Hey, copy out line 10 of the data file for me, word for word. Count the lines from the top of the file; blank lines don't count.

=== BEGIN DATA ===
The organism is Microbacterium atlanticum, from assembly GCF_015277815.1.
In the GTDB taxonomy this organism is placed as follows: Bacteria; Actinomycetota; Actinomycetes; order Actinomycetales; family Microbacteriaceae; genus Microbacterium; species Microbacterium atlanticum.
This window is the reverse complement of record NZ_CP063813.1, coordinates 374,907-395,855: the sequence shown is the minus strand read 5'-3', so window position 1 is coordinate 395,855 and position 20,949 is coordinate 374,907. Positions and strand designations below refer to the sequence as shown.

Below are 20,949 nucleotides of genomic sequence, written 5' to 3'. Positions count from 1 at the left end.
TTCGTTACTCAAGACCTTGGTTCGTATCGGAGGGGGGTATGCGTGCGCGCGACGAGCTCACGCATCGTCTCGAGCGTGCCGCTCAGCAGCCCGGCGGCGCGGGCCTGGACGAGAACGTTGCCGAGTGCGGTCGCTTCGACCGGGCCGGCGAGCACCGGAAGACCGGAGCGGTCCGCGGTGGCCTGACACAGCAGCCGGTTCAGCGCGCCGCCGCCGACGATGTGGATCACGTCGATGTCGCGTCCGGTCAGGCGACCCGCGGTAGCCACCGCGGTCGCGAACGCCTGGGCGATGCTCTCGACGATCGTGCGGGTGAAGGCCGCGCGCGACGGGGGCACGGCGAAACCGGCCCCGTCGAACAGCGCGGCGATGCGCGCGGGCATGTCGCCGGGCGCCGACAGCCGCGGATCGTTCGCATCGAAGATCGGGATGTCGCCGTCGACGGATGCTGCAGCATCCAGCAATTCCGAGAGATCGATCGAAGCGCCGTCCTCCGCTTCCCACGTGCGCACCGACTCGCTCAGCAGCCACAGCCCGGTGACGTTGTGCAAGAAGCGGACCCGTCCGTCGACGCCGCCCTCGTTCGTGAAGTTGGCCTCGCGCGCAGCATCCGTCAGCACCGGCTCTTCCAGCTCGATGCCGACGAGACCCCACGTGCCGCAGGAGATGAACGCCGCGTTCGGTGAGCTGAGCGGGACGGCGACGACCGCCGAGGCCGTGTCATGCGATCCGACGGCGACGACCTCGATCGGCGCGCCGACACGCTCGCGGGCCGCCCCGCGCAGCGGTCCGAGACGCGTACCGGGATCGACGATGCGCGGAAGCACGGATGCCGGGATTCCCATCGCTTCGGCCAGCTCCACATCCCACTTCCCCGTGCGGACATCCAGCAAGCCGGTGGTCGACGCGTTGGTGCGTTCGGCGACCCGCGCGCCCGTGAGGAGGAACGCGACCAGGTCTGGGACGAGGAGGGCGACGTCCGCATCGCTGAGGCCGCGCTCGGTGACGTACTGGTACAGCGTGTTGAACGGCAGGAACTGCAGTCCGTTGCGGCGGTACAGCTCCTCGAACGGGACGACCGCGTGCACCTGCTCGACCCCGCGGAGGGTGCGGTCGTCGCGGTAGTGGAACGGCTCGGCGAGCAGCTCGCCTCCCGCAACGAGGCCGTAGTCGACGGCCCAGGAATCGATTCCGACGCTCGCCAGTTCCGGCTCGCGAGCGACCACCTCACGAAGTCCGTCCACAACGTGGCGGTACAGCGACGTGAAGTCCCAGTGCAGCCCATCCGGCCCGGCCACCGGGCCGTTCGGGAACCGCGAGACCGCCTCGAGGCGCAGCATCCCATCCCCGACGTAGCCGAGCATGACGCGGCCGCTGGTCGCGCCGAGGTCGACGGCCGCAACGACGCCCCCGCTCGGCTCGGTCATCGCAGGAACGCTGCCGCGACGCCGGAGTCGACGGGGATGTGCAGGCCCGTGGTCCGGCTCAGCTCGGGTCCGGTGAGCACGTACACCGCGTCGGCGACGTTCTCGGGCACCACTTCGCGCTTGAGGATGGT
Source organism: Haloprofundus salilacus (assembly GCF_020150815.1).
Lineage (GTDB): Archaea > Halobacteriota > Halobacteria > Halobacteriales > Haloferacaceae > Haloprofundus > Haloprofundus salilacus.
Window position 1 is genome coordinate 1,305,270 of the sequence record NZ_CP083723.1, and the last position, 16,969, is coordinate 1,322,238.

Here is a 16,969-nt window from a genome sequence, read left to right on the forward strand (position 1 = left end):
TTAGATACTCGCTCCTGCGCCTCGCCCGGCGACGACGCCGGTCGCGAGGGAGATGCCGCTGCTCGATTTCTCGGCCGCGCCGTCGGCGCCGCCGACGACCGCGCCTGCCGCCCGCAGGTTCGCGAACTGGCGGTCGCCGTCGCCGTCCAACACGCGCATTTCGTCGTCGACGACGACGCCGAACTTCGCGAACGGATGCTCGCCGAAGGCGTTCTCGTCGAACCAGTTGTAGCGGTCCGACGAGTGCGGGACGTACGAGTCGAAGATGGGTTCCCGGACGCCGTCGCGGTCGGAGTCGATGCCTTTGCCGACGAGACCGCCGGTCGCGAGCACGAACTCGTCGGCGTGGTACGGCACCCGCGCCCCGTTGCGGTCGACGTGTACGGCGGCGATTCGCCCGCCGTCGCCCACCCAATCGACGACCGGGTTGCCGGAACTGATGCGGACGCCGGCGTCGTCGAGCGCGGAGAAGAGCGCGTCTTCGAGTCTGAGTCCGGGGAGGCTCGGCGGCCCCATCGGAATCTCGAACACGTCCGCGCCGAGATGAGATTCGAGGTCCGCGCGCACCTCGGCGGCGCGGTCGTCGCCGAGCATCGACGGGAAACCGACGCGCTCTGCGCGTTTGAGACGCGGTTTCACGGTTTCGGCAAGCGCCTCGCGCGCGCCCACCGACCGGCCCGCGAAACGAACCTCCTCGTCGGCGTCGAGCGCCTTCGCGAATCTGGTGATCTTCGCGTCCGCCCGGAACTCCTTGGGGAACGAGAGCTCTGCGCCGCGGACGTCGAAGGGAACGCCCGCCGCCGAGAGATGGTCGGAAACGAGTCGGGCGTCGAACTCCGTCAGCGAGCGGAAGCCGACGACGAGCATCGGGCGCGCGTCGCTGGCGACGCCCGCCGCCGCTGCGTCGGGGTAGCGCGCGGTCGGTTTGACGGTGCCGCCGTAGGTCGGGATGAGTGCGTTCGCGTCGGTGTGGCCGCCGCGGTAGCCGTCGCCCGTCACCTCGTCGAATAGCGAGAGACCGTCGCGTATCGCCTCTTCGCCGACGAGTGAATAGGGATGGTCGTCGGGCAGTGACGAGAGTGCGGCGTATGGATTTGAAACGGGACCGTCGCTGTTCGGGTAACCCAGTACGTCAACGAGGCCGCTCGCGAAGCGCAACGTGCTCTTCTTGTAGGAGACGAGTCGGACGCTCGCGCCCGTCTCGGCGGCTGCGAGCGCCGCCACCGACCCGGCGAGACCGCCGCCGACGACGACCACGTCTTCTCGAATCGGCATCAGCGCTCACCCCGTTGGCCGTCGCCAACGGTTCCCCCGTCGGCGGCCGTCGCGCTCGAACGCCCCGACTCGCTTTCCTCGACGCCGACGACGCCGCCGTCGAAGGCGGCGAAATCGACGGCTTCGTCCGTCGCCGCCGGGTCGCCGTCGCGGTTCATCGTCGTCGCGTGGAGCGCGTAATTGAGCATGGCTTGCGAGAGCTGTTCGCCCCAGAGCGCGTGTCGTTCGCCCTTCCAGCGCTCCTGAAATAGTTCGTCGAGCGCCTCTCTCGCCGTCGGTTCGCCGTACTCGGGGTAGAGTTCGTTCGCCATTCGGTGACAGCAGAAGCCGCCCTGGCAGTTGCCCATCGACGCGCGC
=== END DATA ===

TTAGATACTCGCTCCTGCGCCTCGCCCGGCGACGACGCCGGTCGCGAGGGAGATGCCGCTGCTCGATTTCTCGGCCGCGCCGTCGGCGCCGCCGACGACCGCGCCTGCCGCCCGCAGGTTCGCGAACTGGCGGTCGCCGTCGCCGTCCAACACGCGCATTTCGTCGTCGACGACGACGCCGAACTTCGCGAACGGATGCTCGCCGAAGGCGTTCTCGTCGAACCAGTTGTAGCGGTCCGACGAGTGCGGGACGTACGAGTCGAAGATGGGTTCCCGGACGCCGTCGCGGTCGGAGTCGATGCCTTTGCCGACGAGACCGCCGGTCGCGAGCACGAACTCGTCGGCGTGGTACGGCACCCGCGCCCCGTTGCGGTCGACGTGTACGGCGGCGATTCGCCCGCCGTCGCCCACCCAATCGACGACCGGGTTGCCGGAACTGATGCGGACGCCGGCGTCGTCGAGCGCGGAGAAGAGCGCGTCTTCGAGTCTGAGTCCGGGGAGGCTCGGCGGCCCCATCGGAATCTCGAACACGTCCGCGCCGAGATGAGATTCGAGGTCCGCGCGCACCTCGGCGGCGCGGTCGTCGCCGAGCATCGACGGGAAACCGACGCGCTCTGCGCGTTTGAGACGCGGTTTCACGGTTTCGGCAAGCGCCTCGCGCGCGCCCACCGACCGGCCCGCGAAACGAACCTCCTCGTCGGCGTCGAGCGCCTTCGCGAATCTGGTGATCTTCGCGTCCGCCCGGAACTCCTTGGGGAACGAGAGCTCTGCGCCGCGGACGTCGAAGGGAACGCCCGCCGCCGAGAGATGGTCGGAAACGAGTCGGGCGTCGAACTCCGTCAGCGAGCGGAAGCCGACGACGAGCATCGGGCGCGCGTCGCTGGCGACGCCCGCCGCCGCTGCGTCGGGGTAGCGCGCGGTCGGTTTGACGGTGCCGCCGTAGGTCGGGATGAGTGCGTTCGCGTCGGTGTGGCCGCCGCGGTAGCCGTCGCCCGTCACCTCGTCGAATAGCGAGAGACCGTCGCGTATCGCCTCTTCGCCGACGAGTGAATAGGGATGGTCGTCGGGCAGTGACGAGAGTGCGGCGTATGGATTTGAAACGGGACCGTCGCTGTTCGGGTAACCCAGTACGTCAACGAGGCCGCTCGCGAAGCGCAACGTGCTCTTCTTGTAGGAGACGAGTCGGACGCTCGCGCCCGTCTCGGCGGCTGCGAGCGCCGCCACCGACCCGGCGAGACCGCCGCCGACGACGACCACGTCTTCTCGAATCGGCATCAGCGCTCACCCCGTTGGCCGTCGCCAACGGTTCCCCCGTCGGCGGCCGTCGCGCTCGAACGCCCCGACTCGCTTTCCTCGACGCCGACGACGCCGCCGTCGAAGGCGGCGAAATCGACGGCTTCGTCCGTCGCCGCCGGGTCGCCGTCGCGGTTCATCGTCGTCGCGTGGAGCGCGTAATTGAGCATGGCTTGCGAGAGCTGTTCGCCCCAGAGCGCGTGTCGTTCGCCCTTCCAGCGCTCCTGAAATAGTTCGTCGAGCGCCTCTCTCGCCGTCGGTTCGCCGTACTCGGGGTAGAGTTCGTTCGCCATTCGGTGACAGCAGAAGCCGCCCTGGCAGTTGCCCATCGACGCGCGC